The church can only live and breathe at the cross; without it, there is no life and no reason to exist. Properly proclaimed, it is "the power of God unto salvation." (19)
Jesus' suffering was terrible for the simple reason that our sin is terrible. (20)
No one can experience the eternal favor of God if they bypass the cross. (25)
Christ was forsaken that we might not be; He experienced hell that we might experience heaven. (28)
Forgiveness sounds like a marvelous idea until you are the one who has to do it. (33)
Words of forgiveness came from His lips when the nails were being driven into His body, when the pain was fiercest, when the jolts of anguish were the sharpest; He prayed as the cross was lowered into the hole with a thud. It was then, when His nerves were yet the most tender, when the pain was the most unfathomable, He who was the victim of history's greatest crime prayed for the criminals. He could forgive because He was about His Father's business. (36-7)
God never lowers His standard of justice to the level of our ignorance. Sins committed in ignorance are still sins. The guilt of those who crucified Jesus was real and objective regardless of how much they understood or did not understand. (41)
We have no idea of the greatness of our sin because we do not understand the greatness of our God. But we have fewer excuses today than ever; we have no reason to turn away from the savior who left us powerful witnesses to His authenticity. (42)
The prayer was not for those who did not want to be forgiven, but for those who would seek it. (45)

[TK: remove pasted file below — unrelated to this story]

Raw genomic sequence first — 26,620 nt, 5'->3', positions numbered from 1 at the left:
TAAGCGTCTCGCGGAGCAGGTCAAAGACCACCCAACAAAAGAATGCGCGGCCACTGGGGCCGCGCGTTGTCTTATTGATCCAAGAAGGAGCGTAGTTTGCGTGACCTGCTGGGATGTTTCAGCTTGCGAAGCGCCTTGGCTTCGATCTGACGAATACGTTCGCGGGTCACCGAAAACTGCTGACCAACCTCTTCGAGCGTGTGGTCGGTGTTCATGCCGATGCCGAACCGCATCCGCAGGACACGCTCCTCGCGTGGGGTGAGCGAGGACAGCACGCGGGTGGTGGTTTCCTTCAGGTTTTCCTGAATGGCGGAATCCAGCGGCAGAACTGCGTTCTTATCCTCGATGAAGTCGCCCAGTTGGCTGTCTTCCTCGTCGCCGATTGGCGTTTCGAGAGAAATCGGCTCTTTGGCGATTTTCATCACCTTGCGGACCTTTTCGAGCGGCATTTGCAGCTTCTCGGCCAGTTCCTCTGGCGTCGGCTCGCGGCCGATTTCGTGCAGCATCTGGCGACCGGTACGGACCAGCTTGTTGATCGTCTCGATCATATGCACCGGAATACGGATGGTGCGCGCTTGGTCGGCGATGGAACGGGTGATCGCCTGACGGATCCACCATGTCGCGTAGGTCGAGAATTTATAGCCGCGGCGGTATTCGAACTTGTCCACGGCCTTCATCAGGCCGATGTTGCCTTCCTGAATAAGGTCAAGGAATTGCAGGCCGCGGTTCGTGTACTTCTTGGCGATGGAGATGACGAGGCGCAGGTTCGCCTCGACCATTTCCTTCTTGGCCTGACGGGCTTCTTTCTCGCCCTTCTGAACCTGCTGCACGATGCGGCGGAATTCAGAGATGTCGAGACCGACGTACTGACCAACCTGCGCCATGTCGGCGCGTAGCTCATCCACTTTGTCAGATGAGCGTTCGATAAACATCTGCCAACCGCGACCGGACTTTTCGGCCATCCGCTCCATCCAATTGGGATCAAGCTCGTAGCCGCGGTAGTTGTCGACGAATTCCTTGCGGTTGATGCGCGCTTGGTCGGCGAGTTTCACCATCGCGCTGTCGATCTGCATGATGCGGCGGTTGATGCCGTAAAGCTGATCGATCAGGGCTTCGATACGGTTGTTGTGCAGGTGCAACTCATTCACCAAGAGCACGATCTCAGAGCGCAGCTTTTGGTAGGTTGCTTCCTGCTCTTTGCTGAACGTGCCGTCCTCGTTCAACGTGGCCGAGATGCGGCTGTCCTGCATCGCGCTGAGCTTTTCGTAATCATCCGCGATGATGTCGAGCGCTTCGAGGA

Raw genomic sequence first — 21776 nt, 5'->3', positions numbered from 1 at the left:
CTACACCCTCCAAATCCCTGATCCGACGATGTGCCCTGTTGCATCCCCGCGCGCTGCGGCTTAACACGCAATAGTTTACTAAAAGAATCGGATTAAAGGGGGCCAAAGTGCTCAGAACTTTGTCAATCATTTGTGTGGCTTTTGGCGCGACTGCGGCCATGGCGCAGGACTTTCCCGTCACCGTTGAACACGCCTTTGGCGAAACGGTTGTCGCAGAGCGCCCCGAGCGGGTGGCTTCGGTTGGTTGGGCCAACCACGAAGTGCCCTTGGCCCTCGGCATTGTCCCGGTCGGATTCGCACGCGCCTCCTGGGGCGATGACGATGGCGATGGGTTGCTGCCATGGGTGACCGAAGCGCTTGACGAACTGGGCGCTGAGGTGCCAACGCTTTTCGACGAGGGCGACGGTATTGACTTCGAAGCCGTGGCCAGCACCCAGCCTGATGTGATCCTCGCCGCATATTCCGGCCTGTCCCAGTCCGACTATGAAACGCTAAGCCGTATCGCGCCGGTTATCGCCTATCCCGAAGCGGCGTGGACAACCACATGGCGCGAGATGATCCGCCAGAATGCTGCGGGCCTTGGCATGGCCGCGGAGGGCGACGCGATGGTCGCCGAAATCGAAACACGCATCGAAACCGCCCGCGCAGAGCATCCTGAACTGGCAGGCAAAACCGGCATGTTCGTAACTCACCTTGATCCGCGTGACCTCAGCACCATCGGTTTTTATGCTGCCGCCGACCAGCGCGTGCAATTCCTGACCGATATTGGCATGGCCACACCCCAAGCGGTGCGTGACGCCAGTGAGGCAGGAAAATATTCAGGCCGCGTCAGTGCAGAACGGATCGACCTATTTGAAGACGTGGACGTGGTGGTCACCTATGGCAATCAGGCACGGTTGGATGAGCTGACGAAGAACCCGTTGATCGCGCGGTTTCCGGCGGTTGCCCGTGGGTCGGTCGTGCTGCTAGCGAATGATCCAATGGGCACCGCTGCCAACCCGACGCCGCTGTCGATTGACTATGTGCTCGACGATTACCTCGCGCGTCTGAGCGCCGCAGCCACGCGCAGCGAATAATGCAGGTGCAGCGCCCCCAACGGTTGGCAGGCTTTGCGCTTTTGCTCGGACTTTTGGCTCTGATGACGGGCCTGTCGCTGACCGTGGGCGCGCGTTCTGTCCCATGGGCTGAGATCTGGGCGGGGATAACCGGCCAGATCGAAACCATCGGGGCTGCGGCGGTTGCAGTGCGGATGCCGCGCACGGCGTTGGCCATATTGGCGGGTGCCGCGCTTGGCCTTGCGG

Are some sins "unpardonable"? The answer is no, for if the murder of the Son of God was "forgivable" for those who sought forgiveness, then all sins can be forgiven. (46)
There is no unpardonable sin for those who come to Christ for forgiveness. For those who refuse Him, all sins are unpardonable. (46)
He who needed no forgiveness died for those of us who are condemned without it. (47)
Although God forgives us because of Christ, it is neither His job nor His obligation to do so. He forgives us because of undeserved mercy toward us whose just punishment is hell. The cross is the bridge of redeeming love; on it, we walk across the chasm to God, who graciously provided forgiveness for those who believe. If we do not understand this, we do not understand the gospel. (47)
At His birth He was surrounded by beasts, and, now in His death, with criminals. Let no one say God has stayed aloof from the brokenness of our fallen world. He descended that we might ascend with Him to newness of life. (54)
Helplessness is not a curse if it draws us to the only One who can help us. Indeed, if we are not helpless, we cannot be saved. (56)
Jesus was numbered with the transgressors so that you and I could be numbered with the redeemed. Though personally sinless, He was counted as a transgressor by both God and man. He got what He didn't deserve, namely, our sin; and we got what we didn't deserve, namely, His righteousness. (66)
Warren Wiersbe points out that this man was not saved at his last opportunity, but at his first opportunity. (68)
The thief's forgiveness reminds us that there is more grace in God's heart than sin in our past. (69)